subscribe
Call Now: 410-444-5857

Secrets of Success

A World of Assumptions “I assumed.” (Don’t assume.)

 

image1

I’m in the advice giving business.

I try to practice what I preach, but it doesn’t always happen.

One bit of advice I often give is “Don’t assume. When you assume you know what someone is thinking, you know why something happened or you know what is going to happen next.  More often than not you’ll be wrong.”

Instead get curious.

Ask questions.

Find out.

Earlier this month I ignored my own advice with memorable consequences. Here is my story:

Long-time readers know of my passion for triathlons. I have been involved in the sport on and off for over thirty years. Ten years ago at the tender age of 56 I decided to really ramp things up and dove into the world of Ironman triathlons.

At 66 I remain involved at that level and am currently in the later stages of preparing for my sixth Lake Placid (NY) Ironman next month.

As part of that preparation, my son-in-law, Bill (my new protégé and soon to be fellow Ironman competitor) and our families traveled to Raleigh, NC the first weekend in June for the Raleigh 70.3 Half Ironman. The 1.2 mile swim, 56 mile bike, and 13.1 mile run is half distance of a full Ironman and would serve as a good measuring stick to see how our training was going.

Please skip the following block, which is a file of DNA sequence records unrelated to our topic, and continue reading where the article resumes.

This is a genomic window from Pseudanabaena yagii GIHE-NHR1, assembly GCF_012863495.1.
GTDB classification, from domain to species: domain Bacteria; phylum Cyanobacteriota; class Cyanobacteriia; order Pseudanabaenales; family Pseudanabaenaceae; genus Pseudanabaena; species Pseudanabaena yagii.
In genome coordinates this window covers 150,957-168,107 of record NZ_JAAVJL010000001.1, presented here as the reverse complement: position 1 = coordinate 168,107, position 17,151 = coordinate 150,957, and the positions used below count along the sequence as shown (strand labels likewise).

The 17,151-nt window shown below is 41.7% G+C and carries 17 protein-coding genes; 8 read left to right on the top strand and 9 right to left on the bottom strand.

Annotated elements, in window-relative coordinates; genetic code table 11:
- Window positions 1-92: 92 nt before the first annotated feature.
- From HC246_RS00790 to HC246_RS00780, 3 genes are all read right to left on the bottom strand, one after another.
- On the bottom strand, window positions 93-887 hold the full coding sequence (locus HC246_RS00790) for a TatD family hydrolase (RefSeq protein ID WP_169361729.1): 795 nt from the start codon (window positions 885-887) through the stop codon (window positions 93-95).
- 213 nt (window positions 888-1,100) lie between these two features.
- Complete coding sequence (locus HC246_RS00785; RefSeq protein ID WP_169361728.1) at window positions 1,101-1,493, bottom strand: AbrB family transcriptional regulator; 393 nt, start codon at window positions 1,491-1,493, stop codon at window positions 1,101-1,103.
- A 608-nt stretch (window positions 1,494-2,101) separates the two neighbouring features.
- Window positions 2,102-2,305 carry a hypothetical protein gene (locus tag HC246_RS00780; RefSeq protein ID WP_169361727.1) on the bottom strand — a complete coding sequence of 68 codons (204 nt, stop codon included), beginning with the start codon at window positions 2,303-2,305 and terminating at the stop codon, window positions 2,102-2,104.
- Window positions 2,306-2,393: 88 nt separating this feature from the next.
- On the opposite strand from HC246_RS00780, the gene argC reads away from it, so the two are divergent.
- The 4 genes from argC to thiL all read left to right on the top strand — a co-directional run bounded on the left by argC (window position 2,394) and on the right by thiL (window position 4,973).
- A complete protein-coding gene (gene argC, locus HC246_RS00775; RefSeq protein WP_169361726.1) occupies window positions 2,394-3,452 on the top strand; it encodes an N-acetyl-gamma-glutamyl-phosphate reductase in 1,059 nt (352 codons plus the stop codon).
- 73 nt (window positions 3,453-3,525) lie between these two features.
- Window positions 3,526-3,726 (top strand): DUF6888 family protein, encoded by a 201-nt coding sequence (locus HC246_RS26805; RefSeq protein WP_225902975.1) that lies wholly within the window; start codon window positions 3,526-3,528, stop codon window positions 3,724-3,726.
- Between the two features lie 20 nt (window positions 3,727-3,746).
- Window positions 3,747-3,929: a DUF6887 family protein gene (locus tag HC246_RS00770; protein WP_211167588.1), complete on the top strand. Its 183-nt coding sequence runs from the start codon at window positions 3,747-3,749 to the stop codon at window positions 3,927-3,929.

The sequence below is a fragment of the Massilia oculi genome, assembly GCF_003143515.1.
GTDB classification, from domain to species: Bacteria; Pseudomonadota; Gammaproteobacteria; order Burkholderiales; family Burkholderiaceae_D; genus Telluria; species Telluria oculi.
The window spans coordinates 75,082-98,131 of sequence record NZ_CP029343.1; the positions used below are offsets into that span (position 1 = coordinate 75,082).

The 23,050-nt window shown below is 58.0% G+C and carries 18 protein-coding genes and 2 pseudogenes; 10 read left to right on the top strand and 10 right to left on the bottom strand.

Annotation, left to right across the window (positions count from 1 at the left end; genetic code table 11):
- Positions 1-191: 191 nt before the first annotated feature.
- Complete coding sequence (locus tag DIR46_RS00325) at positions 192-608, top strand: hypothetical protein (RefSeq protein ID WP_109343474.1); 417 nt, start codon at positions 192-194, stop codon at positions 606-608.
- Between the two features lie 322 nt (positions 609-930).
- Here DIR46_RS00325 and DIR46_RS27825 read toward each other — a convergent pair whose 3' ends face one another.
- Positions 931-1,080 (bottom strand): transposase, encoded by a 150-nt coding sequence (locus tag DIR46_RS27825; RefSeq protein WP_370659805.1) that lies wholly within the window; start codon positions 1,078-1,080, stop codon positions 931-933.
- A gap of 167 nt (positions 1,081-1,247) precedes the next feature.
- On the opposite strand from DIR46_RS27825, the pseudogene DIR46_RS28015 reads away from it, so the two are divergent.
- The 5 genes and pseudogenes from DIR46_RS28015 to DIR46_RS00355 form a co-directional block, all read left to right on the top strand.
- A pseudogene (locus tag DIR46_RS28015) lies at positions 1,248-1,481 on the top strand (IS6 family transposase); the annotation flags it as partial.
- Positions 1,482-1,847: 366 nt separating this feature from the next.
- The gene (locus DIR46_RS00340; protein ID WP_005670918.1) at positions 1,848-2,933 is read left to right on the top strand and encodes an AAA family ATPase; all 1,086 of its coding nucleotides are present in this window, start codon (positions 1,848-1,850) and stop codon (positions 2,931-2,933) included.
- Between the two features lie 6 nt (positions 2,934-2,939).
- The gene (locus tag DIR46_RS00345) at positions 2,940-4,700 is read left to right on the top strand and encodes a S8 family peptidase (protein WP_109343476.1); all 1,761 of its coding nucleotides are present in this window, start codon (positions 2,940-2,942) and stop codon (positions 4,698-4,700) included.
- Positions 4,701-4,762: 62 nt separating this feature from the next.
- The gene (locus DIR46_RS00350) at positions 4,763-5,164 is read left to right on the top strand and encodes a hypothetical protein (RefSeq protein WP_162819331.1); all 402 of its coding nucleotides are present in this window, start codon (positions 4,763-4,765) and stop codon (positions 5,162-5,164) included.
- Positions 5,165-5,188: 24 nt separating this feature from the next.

This is what I call a “big boy” race—2,200 athletes from 42 states and 18 countries. This was the real deal—way above my pay grade. In a race like this, I would be an age group (AG)“participant” and not a serious competitor (I assumed).

 

The Swim

Race day dawned. We arrived at the lake and (I assumed) we would soon be donning our wetsuits. Well, not really, it turned out the water was 81 degrees. The horn for my group sounded and off we went without wetsuits. I had decided to try an experiment during this race. I would swim wide of the other swimmers, keep a steady pace and keep my heart rate low. That way when I finished the swim I would have more energy for the bike and run.

I have done countless races. I’m a middle of the pack swimmer. I know within 2-3 minutes (I assumed) what my finishing time will be.